JUNEAU, Alaska (AP) — Alaska lawmakers fell short of a self-imposed goal of completing their most pressing work Friday, with key measures, including a state spending package and bills related to the coronavirus, yet to be finalized.
Friday marked Day 67 of a legislative session that, under the constitution, can run up to 121 days, with an option to extend further. But many lawmakers are eager to get home amid concerns with the coronavirus, and Friday was targeted by legislative leaders as a goal for completing work seen as more critical.
Senate President Cathy Giessel, an Anchorage Republican, said goals are important but noted they don’t always come to fruition. The Senate adjourned late Friday with plans to resume work Saturday.
Outstanding budget issues included a proposed $1,000 economic stimulus payment the Senate put in its version of the budget. That would require a draw from Alaska Permanent Fund earnings beyond a withdrawal limit many lawmakers have not wanted to violate. Unsettled, too, is a fall Permanent Fund dividend payment to residents. The Senate proposed a roughly $1,000 dividend. The House did not address either issue in its version of the budget.
House and Senate negotiators have reached tentative agreement on many other budget items, including transferring about $1.1 billion from earnings to the constitutionally protected principal of the permanent fund. Earnings are used to help cover government expenses and traditionally have been used to pay annual dividends to residents.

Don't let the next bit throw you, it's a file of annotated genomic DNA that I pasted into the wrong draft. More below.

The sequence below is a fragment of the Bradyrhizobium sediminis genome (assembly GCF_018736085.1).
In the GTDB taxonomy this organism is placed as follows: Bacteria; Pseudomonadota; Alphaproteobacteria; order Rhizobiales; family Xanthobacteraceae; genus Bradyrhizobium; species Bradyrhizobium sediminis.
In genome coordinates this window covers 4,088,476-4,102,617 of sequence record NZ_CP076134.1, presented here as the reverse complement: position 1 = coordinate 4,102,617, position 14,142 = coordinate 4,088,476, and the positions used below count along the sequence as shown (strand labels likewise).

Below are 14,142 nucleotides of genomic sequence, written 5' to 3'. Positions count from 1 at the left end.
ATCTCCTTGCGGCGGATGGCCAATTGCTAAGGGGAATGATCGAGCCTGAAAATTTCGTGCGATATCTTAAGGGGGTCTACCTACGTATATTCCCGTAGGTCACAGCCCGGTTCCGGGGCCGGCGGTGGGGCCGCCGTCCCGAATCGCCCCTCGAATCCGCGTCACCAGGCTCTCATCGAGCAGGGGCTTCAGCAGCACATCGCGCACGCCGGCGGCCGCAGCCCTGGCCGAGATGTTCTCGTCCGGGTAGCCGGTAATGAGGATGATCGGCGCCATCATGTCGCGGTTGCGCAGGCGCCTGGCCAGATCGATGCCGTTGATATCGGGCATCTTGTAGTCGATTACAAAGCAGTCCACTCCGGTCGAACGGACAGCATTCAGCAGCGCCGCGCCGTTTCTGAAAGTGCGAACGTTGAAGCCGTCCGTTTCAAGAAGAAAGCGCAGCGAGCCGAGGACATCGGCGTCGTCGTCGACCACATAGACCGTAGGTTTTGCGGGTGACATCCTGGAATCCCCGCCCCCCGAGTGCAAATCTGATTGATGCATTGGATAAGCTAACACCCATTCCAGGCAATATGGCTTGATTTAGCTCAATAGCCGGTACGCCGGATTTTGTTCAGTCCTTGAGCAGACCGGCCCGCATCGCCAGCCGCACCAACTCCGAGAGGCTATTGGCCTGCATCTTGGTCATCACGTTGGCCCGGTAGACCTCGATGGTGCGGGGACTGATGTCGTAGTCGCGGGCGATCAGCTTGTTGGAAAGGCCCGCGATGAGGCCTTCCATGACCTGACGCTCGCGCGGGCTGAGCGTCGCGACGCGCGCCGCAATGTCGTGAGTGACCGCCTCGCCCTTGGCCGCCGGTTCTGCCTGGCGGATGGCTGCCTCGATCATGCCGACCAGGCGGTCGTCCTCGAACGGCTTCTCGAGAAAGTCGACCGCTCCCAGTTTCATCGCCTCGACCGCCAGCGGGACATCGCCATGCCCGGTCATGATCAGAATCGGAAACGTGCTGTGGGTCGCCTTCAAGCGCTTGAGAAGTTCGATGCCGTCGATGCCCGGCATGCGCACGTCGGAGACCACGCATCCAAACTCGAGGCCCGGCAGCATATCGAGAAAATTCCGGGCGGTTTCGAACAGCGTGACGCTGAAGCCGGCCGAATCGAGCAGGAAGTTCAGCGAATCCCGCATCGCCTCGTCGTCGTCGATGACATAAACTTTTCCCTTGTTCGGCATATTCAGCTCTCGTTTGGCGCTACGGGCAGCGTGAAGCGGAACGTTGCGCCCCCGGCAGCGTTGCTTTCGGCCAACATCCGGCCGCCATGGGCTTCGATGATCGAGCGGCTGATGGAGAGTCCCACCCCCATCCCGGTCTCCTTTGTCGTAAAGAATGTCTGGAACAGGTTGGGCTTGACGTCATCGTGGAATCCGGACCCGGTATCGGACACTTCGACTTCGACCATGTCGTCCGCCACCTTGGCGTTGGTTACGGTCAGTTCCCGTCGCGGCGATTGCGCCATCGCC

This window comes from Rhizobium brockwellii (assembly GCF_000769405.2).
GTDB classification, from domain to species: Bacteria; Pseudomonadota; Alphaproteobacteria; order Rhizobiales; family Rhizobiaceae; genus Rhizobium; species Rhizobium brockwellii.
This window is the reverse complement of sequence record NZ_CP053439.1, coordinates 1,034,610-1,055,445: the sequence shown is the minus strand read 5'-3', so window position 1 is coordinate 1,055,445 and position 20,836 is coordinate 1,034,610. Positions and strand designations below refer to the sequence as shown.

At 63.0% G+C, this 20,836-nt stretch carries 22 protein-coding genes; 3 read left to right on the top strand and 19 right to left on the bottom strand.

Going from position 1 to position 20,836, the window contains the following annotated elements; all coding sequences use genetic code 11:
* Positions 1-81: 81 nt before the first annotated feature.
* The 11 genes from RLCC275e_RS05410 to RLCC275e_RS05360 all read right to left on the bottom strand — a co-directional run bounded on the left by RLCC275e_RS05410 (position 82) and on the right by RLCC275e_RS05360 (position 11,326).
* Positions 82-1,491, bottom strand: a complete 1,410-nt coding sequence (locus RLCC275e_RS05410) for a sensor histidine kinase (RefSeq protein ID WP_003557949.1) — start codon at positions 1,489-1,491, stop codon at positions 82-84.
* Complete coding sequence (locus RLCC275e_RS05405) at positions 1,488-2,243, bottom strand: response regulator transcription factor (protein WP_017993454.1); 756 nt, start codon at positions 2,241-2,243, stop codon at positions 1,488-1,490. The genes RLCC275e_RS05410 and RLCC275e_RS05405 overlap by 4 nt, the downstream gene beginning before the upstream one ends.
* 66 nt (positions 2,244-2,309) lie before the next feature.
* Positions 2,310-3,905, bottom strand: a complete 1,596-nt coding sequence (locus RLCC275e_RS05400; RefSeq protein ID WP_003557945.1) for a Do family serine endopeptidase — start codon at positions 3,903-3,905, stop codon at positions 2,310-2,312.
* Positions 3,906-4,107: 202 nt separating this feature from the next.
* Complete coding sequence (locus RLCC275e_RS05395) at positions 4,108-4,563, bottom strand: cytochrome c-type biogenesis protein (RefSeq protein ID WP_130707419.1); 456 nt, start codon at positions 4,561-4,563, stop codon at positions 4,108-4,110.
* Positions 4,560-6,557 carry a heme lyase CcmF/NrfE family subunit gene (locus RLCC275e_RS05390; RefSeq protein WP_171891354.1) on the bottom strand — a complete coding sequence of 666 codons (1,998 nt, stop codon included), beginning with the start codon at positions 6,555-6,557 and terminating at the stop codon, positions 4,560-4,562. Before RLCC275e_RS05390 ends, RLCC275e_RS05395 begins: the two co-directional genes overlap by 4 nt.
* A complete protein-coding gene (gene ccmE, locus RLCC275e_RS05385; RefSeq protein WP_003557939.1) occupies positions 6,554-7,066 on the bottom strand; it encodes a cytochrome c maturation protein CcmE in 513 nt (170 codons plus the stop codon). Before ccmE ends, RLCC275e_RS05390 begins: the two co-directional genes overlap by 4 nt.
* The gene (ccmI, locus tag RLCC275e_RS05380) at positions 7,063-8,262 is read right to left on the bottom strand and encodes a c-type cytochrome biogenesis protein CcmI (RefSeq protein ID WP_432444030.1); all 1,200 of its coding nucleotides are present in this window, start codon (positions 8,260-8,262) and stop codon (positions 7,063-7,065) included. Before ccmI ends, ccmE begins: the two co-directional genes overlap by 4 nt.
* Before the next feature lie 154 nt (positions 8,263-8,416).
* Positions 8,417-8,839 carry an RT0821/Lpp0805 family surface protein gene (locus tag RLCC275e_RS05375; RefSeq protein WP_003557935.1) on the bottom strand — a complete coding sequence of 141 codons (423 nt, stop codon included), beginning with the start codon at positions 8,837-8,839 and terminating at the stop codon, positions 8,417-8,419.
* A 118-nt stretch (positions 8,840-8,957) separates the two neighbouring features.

Sen. Donny Olson, a Golovin Democrat, questioned a transfer, citing a need to maintain access to funds, particularly for emergencies. But Sen. Bert Stedman, a Sitka Republican, said he doesn’t want the earnings reserve to be “liquidated,” the way he said savings accounts have been.
Lawmakers have drawn down savings amid disagreement over how best to resolve a persistent budget deficit.
Earlier this week, the Legislature passed a partially funded supplemental spending bill. The bill, among other things, was intended to cover wildfire costs and Medicaid expenses after cuts made to the program last year weren’t realized as anticipated. The bill also called for $15 million for state health department emergency programs to respond to the coronavirus.
The House, however, failed to muster the minimum 30 votes its side needed to access the constitutional budget reserve fund to cover expenses beyond a previously authorized $250 million draw from the account for supplemental expenses. The same three-quarter vote threshold had to be met to prevent various state accounts from being swept into the reserve.
Some minority House Republicans who voted no on the budget reserve provisions had referred to their vote as a negotiating chip. Others suggested they didn’t mind sweeping accounts into the reserve fund.
Besides the budget, lawmakers were working on a bill with various relief provisions intended to help minimize economic impacts from the virus. That bill had yet to move out of the Senate Finance Committee, and still must work its way to the House.
The Senate also failed to agree to House changes to a bill that would extend the public health disaster emergency declared by Gov. Mike Dunleavy over the virus.
The Legislature has passed a resolution that would let lawmakers recess for more than three days after sending an operating budget bill to Dunleavy.